Oral arguments begin today in a lawsuit challenging the US Environmental Protection Agency (EPA) over its approval of the antibiotic streptomycin for use as a pesticide on citrus trees.
The lawsuit, filed in 2021 by a coalition of public interest, environmental health, and farmworker advocacy groups, claims the use of streptomycin is unlawful under the Federal Insecticide, Fungicide, and Rodenticide Act and Endangered Species Act. The groups say the agency failed to ensure that the use of streptomycin to combat citrus greening would not cause unreasonable harm to human health or the environment.
Citrus greening is caused by the bacterium Candidatus Liberibacter asiaticus, which is carried by an insect called the Asian citrus psyllid. Infected trees produce green, small, misshapen fruit and die within a few years. The groups say that more than 650,000 pounds of streptomycin could be used on citrus trees in Florida and California, despite little evidence that it will solve the problem.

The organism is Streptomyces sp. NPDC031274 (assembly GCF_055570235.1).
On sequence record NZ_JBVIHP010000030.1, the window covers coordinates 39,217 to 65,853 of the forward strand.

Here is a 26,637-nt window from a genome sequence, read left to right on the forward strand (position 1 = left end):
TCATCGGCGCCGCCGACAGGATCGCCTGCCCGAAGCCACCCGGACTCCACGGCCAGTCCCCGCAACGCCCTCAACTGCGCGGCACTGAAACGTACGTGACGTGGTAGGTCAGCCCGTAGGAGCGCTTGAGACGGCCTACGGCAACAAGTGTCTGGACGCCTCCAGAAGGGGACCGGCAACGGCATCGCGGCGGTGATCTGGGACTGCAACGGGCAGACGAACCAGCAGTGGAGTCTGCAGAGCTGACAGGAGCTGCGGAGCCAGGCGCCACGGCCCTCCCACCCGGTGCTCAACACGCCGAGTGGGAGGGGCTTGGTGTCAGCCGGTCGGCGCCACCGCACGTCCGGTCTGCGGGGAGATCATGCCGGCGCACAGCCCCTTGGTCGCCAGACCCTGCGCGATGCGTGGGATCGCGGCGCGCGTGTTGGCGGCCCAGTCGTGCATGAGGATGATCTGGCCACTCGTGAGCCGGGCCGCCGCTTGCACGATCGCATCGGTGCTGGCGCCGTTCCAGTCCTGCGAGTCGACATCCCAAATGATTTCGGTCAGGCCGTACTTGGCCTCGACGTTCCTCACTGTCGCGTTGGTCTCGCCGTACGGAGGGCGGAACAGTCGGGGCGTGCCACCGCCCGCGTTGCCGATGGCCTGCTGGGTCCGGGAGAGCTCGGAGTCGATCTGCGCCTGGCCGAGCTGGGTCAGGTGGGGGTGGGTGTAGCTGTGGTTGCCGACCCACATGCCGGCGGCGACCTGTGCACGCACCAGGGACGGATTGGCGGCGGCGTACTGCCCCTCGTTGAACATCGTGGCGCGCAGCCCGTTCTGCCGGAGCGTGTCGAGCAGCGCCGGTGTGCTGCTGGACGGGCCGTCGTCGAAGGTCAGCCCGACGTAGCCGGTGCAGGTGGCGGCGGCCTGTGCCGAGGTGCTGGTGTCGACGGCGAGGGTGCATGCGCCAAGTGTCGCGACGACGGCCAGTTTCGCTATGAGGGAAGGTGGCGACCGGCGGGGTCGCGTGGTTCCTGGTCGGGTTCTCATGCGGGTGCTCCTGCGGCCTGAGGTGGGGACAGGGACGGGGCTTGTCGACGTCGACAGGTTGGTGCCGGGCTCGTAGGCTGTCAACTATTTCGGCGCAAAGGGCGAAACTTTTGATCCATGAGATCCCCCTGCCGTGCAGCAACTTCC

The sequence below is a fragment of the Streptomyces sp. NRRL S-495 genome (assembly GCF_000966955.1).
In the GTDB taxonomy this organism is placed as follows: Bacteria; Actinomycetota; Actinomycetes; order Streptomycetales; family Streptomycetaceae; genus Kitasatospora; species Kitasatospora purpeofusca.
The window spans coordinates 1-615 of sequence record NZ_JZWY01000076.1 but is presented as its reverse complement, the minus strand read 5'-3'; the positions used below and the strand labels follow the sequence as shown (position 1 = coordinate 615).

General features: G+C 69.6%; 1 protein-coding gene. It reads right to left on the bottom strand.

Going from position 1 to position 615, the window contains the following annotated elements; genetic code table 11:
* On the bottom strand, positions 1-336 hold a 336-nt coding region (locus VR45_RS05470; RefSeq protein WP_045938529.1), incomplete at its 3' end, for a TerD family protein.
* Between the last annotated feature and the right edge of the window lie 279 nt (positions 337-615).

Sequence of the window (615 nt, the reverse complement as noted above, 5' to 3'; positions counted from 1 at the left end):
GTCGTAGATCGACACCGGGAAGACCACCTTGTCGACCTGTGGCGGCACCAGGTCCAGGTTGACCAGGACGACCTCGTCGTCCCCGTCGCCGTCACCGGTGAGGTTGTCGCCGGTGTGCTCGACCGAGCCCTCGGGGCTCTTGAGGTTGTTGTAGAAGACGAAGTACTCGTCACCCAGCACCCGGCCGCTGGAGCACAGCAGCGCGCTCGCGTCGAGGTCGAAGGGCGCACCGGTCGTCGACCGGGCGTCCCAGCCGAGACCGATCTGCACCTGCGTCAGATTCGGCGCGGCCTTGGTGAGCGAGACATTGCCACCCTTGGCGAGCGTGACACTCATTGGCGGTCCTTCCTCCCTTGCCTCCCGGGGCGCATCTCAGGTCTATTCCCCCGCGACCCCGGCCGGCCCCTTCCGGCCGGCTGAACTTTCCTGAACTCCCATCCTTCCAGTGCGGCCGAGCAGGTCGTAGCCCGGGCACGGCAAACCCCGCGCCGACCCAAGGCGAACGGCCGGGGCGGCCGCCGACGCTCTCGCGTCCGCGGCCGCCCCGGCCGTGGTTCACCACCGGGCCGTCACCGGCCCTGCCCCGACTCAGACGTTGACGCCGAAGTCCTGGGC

The EPA authorized the spraying of streptomycin—labelled as "critically important" to human health by the World Health Organization—in 2018 after 2 years of review, despite concerns expressed by the Centers for Disease Control and Prevention, the Food and Drug Administration, and members of Congress. In addition to worries about the effect on citrus workers, insects, and mammals that forage in treated fields, there are concerns that spraying streptomycin in citrus trees could select for antibiotic-resistant bacteria in the environment.
"Medically important antibiotics should be reserved for a doctor's toolkit, not agricultural fields," Allison Johnson, a senior attorney with the Natural Resources Defense Council (NRDC, one of the petitioners in the case), said in a press release. "Misuse and overuse of these precious medicines are known to exacerbate the growing health threat posed by antibiotic-resistant infections."
The case is being heard by the Ninth Circuit Court of Appeals.